She broke eye contact, instead fixing their eyes on their girl.  As she did, a different sort of feeling settled in her chest—one that made her feel full and hollow all at once. Maybe it was the light streaming in through those soft curtains—layers of an orange and pink sunset forming some sort of celestial mosaic—but the baby had ethereal look about her.  Innocent, pure, and completely perfect.  It was like tunnel vision.  There was just this one thing, and nothing else in the world existed.  It all just melted away—there wasn’t much of a point to anything else.  There was just this one thing and she was the one in charge of it.  It was her job to take care of it.  That one little thing became everything, and that scared the crap out of her. For something that looked so other-worldly and beautiful, it was all so frighteningly real.

“You can hold her, you know.”

Her head and her heart were so full, Stiles’s voice made her jump.  It was almost as if she had forgotten he was there for a few moments.  She must have appeared absolutely terrified at the prospect, because the corners of his lips quirked upwards in a tight, amused smile.  Until he realized that was something a little more real behind that expression she was wearing.  Actual fear.  Actual worry.  Actual insecurity.  The smile faltered and faded, replaced by a small crease between his eyebrows.  

Wordlessly, he leaned down over the crib, gently scooping up the tiny figure inside.  Carefully supporting the baby’s head, he sat down on the bed next to Charlie, shifting so he could place the girl in her arms.  Charlie shrank back into her pillows slightly, but he shook his head encouragingly.  “You’re not going to break her,” he said quietly.  “She’s not made of glass.  If babies were that fragile, humanity would have died out a long time ago.”

Steeling her nerves, Charlie extended her arms outward.  Stiles gently lowered the girl into them, and Charlie found herself holding her breath.  As soon as the child was wrapped in her embrace, she shifted, nuzzling into Charlie’s shoulder.  The short, quick breaths caused her hair to flutter against her neck.  The closeness made her heart race.  Whether that was caused mostly by love, fear, excitement, or anticipation she had no way to tell.  Stiles shifted on the bed, scooting back until he was leaning against the keyboard, shoulder to shoulder with her.  “See,” he murmured quietly.  “That’s not too hard right?”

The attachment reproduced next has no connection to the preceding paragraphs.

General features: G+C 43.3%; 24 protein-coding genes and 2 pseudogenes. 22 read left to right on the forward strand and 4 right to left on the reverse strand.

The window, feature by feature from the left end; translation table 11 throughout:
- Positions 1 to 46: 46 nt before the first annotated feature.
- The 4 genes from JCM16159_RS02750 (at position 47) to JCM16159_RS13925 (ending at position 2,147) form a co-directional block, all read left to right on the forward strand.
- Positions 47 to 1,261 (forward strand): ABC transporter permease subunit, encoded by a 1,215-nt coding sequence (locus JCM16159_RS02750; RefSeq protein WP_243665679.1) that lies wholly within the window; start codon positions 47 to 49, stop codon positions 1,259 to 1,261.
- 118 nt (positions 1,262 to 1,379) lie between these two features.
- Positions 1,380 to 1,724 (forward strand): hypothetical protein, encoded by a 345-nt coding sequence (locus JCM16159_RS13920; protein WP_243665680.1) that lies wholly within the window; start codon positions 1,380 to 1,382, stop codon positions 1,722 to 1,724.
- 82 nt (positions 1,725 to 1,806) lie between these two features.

“What if I screw her up, Stiles.”

The question came out so quietly, it barely reached her own ears let alone Stiles’s.  But he still heard her.  He somehow always managed to.  And arm wrapped around her shoulder, pulling her closer in towards him.  It was a move he’d had to make a few times, whenever the cold pit of doubt settled in the pit of her stomach.  Those times he found her sitting up in bed in the middle of the night, wondering if she had been fixed yet—if she wasn’t broken anymore.  And wondering if she’d ever stop wondering that.   Thinking that maybe it was only when she stopped wondering that she would actually be fixed. And then thinking that if that was the case, she would never realize she was actually fixed to begin with.

But as messy as she got inside her head, Stiles would always be there.  It was like he had a sixth sense or something.  He would flop over and let out a loud snorting noise, shake himself into consciousness, and then sit with her. “Hey,” he whispered, pressing a firm kiss against her temple.  “Hey, we both know that’s not going to happen.  Nobody in this family is going anywhere.”

Charlie’s heart jumped at the word.  Family.  It still felt like a strangely foreign word.  Growing up she thought the word sounded like what Christmas morning was supposed to be—those cheesy Walmart ads and such.  The mom, dad, and children would all be laughing and opening presents and eating cookies.  Then the doorbell would ring and the door would swing open to reveal a set of grandparents, with even more smiles and cookies. She never used the word ‘family’ all that often.  It didn’t match the picture.  To her it was always ‘me and my dad’.  And that didn’t make it any less real or less important—it just didn’t look the same.  “Family, huh?”

“Yeah,” he replied in an even tone, nodding at her.  His thumb brushed against her shoulder comfortingly.   “You and me?  We’ve got this covered.  Completely covered.  Totally covered.  We’ll be two of the most functional adults the world has ever seen.  We’ll be the opposite of every TLC show on the air.”

“Family,” she murmured again, tasting the word on her tongue.  She exhaled sharply, glancing up at him over her shoulder.  “I think I like the sound of that.”

“Well that’s good to hear.  Because you are stuck with me.”

She jutted out her chin and nodded in what looked like indifferent acceptance.  “That’s cool,” she replied, mild sarcasm coloring her tone.  “I can think of worse ways to spend a lifetime.  I mean, not a lot of them, but—“

Stiles let out a loud snort and elbowed her in the side.  “Thanks for the ringing endorsement.  I feel so loved right now.”

Chuckling to herself, Carlie sank back, leaning against him and resting her head on his shoulder.  The hand gripping her shoulder slid upwards, winding itself in her hair.  Letting out a sigh, she tilted her head back, pressing a quick kiss against his jaw.  “We’re gonna have to name her soon, you know.  We were supposed to have another month before making up our minds.”